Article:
URMC, Rochester Regional have twice as many COVID patients than in May, start to cancel elective surgeries

Berkeley Brean
Updated: December 02, 2020 05:12 PM
Created: December 02, 2020 03:03 PM

ROCHESTER, N.Y. (WHEC) — If you think things were bad in the spring, both of our hospital systems have twice as many COVID patients now as they did in May.

Here are the numbers:

  • UR Medicine is caring for 221 COVID patients. 
  • Rochester Regional has 224 COVID patients. 

The systems are spreading out COVID and non-COVID patients to their 11 combined hospitals to balance the load. 

Wednesday, their top doctors told News10NBC they started to cancel some elective surgeries. 

Dr. Michael Apostolakos, Chief Medical Officer at University of Rochester Medical Center: “This frees up some of our hospital beds and staff to treat patients who are seriously ill.”

Dr. Robert Mayo, Chief Medical Officer at Rochester Regional Health: “We are concerned about our health care staff.”

Last week, URMC emailed an urgent request for nurses to pick up overtime shifts. 

One hundred nurses volunteered. 

Fifty shifts were covered over the weekend.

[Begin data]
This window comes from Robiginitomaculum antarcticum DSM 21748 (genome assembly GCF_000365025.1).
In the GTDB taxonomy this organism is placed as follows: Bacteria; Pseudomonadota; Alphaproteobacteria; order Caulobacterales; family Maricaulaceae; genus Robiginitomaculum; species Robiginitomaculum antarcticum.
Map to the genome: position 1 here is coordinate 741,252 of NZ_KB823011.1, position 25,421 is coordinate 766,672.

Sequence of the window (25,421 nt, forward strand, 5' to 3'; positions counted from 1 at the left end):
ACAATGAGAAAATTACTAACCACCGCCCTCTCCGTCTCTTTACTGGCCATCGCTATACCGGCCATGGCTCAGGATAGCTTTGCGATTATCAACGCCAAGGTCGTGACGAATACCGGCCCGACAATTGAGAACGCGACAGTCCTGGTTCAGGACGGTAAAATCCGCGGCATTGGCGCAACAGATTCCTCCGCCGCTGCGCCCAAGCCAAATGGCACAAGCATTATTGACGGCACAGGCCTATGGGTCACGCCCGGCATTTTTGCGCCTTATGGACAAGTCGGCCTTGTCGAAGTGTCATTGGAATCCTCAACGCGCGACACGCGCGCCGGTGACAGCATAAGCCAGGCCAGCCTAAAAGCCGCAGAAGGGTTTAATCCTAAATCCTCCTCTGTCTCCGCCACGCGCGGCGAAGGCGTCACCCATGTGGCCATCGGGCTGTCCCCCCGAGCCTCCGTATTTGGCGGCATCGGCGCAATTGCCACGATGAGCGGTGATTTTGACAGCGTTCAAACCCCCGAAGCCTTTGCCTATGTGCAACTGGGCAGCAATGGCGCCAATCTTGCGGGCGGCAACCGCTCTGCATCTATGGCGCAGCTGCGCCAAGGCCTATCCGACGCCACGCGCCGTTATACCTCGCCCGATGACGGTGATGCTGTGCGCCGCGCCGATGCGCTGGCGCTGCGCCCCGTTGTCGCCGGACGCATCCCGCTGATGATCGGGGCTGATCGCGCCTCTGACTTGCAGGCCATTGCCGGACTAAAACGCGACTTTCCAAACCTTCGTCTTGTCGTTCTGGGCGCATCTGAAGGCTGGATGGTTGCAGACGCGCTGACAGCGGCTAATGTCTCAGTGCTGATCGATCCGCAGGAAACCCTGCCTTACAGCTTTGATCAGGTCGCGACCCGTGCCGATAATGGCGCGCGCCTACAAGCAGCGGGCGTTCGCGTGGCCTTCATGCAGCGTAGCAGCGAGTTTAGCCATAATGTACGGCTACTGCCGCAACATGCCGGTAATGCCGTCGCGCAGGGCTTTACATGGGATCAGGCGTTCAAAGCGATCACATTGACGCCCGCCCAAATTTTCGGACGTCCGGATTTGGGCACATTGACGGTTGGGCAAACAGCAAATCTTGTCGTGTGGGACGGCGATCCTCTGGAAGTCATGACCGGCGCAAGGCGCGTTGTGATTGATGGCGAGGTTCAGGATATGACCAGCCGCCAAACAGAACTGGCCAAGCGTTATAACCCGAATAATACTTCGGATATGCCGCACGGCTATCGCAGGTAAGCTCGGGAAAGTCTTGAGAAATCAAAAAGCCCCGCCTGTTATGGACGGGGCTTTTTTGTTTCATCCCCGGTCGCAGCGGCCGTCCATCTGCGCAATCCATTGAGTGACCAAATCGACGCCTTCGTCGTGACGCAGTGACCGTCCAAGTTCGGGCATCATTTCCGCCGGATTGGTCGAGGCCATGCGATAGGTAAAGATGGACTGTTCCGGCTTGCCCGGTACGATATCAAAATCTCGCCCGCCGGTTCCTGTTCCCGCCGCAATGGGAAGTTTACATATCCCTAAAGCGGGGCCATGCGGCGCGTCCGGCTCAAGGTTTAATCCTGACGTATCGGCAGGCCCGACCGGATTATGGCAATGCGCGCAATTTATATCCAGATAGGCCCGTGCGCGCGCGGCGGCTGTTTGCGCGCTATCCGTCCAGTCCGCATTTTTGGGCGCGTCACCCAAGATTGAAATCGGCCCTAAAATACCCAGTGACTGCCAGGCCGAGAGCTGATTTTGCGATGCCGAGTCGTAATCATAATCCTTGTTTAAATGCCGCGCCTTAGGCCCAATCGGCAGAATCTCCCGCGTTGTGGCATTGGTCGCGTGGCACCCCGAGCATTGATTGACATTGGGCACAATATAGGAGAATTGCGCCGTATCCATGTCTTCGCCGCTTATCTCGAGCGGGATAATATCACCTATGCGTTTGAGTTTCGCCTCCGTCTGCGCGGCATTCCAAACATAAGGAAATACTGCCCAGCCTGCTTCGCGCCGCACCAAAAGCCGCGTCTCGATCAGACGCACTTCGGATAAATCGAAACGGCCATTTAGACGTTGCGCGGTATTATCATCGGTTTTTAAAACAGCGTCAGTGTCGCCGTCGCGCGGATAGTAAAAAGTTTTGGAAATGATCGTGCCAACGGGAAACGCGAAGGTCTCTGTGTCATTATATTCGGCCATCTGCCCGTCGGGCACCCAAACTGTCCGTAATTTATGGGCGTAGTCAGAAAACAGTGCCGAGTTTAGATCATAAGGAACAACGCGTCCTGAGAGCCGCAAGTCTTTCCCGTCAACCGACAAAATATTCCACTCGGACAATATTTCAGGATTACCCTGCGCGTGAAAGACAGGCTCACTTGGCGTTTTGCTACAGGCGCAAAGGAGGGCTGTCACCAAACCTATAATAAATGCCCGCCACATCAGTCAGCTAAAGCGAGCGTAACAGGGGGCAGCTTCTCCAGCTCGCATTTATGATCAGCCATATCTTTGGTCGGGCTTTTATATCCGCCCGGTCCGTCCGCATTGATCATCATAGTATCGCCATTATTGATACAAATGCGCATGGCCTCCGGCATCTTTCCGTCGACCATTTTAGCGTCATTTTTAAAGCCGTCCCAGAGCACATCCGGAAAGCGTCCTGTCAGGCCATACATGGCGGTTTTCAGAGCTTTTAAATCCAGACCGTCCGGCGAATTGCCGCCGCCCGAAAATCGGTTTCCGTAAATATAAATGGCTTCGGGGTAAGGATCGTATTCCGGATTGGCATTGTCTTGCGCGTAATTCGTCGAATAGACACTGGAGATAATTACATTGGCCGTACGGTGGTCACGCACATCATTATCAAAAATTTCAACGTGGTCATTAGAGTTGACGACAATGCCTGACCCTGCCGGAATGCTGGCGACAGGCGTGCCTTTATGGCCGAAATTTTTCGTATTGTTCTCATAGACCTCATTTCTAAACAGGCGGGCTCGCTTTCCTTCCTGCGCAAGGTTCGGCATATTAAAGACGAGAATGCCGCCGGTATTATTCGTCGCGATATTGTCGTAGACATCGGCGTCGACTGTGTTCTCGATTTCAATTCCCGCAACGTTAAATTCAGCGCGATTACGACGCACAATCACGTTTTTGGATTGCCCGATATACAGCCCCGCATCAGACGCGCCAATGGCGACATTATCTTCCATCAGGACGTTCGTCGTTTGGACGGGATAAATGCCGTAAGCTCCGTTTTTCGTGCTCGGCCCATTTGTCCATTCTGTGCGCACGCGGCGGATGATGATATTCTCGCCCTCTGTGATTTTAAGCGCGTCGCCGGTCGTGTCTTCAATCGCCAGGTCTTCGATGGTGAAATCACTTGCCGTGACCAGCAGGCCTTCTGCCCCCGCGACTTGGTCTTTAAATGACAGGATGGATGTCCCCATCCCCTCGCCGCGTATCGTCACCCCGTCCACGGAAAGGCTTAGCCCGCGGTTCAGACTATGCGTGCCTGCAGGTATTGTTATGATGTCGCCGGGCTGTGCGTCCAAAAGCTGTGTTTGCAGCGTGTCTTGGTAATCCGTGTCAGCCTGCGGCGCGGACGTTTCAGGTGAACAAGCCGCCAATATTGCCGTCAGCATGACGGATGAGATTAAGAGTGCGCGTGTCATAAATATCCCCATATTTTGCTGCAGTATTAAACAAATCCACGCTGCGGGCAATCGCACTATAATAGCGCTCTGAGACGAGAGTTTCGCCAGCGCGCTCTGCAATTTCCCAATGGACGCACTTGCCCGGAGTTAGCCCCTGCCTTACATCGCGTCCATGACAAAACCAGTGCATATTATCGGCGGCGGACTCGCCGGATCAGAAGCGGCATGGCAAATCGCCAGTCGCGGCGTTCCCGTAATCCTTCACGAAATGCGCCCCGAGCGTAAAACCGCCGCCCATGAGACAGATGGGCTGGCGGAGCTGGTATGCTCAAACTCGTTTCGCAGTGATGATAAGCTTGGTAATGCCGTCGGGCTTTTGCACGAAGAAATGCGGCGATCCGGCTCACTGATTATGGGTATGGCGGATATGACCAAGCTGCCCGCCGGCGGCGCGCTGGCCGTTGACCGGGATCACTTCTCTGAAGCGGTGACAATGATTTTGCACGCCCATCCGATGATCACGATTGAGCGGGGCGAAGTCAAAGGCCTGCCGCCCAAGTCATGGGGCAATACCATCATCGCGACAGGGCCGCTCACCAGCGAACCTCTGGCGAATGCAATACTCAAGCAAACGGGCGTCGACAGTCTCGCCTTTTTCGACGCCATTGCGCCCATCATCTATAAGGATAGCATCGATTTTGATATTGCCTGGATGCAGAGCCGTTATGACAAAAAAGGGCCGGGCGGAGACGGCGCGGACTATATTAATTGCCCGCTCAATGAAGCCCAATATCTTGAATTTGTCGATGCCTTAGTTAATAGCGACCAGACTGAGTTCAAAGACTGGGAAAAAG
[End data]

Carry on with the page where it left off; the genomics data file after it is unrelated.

Canceling some elective surgeries increases the number of beds and staff available. 

There are so many COVID cases in other states like North Dakota, COVID-positive nurses are allowed to work. 

Brean: “How often are your frontline doctors and nurses tested and if a doctor or nurse tests positive but is asymptomatic, will that doctor or nurse be working?”

Dr. Aspostolakos says doctors and nurses at URMC do a symptom check every day and it’s registered with the hospitals. But they are not routinely tested. 

Dr. Apostolakos: “If they have any symptoms whatsoever, they are tested. If they are positive they’re not allowed to work.”

Dr. Mayo: “We do not have COVID positive employees that are working or taking care of patients.”

In the past 10 days, 4,337 people tested positive for COVID-19 in Monroe County. 

That means one of our every three cases the county has recorded had has happened in the last week and a half. 

Brean: “What is worse? The situation in the spring or the situation now?”

Dr. Michael Mendoza, Monroe County Public Health Commissioner: “I think you’re comparing apples to oranges.”

Health commissioner Doctor Michael Mendoza says on the one hand it’s not as bad now because: 

  • We know more about the virus.
  • Better prepared to treat it.
  • And vaccines on the horizon.

Dr. Mendoza: “But in some ways, things are worse. We now have a community that is tired. We have a health care community that is just as frustrated. We owe it to them to take this challenge very seriously.”

Two quick points:

If you have an elective surgery coming up – the doctors say assume it’s still on unless you get called by your doctor. 

And doctors and nurses at URMC can work if they’ve been exposed to COVID, as long as they test negative, have no symptoms and quarantine before and after their shift.


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